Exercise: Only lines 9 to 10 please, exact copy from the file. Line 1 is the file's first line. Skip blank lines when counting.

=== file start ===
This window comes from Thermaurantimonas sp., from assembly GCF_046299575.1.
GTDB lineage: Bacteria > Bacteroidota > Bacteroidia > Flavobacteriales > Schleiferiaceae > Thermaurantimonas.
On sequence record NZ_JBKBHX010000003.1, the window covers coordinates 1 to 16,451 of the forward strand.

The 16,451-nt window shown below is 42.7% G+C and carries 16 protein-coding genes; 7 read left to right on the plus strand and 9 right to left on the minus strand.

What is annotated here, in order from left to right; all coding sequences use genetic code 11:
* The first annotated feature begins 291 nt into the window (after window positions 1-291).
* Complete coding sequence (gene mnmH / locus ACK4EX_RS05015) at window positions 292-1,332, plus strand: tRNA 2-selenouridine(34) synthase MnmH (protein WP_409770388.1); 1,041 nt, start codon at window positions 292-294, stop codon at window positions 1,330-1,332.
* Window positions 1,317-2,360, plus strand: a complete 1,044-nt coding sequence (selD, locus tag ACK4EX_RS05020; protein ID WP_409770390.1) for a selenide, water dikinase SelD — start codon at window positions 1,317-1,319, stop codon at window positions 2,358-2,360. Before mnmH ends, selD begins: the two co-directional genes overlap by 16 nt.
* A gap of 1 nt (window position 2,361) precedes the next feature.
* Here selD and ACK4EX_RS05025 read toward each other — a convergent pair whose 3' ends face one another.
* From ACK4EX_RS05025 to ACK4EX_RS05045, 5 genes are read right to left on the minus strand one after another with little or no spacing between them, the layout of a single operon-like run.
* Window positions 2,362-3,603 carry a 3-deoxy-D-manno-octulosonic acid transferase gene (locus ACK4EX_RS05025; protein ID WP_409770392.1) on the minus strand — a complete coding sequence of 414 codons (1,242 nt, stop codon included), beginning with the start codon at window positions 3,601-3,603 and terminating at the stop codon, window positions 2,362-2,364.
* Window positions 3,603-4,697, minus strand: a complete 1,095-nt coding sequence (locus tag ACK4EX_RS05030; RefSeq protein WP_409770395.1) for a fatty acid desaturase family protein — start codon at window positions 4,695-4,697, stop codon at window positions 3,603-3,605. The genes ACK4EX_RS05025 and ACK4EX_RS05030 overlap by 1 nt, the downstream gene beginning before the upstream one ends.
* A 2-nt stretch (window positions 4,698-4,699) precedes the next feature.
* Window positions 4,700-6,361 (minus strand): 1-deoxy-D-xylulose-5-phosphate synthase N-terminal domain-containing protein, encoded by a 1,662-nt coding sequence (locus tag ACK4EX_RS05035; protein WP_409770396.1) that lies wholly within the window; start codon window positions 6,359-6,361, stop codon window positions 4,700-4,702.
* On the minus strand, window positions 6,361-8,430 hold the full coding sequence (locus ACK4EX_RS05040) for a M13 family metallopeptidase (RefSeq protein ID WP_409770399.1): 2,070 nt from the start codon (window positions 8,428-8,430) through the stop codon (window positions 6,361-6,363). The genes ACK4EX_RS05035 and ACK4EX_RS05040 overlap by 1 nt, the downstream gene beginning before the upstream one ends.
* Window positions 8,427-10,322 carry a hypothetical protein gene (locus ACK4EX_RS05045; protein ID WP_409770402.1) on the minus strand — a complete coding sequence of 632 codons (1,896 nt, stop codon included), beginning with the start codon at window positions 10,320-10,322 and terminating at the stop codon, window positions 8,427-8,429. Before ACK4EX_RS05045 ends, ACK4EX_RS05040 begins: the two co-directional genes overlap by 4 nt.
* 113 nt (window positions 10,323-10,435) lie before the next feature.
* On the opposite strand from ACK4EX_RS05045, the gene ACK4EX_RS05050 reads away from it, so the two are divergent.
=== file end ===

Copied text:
* A gap of 1 nt (window position 2,361) precedes the next feature.
* Here selD and ACK4EX_RS05025 read toward each other — a convergent pair whose 3' ends face one another.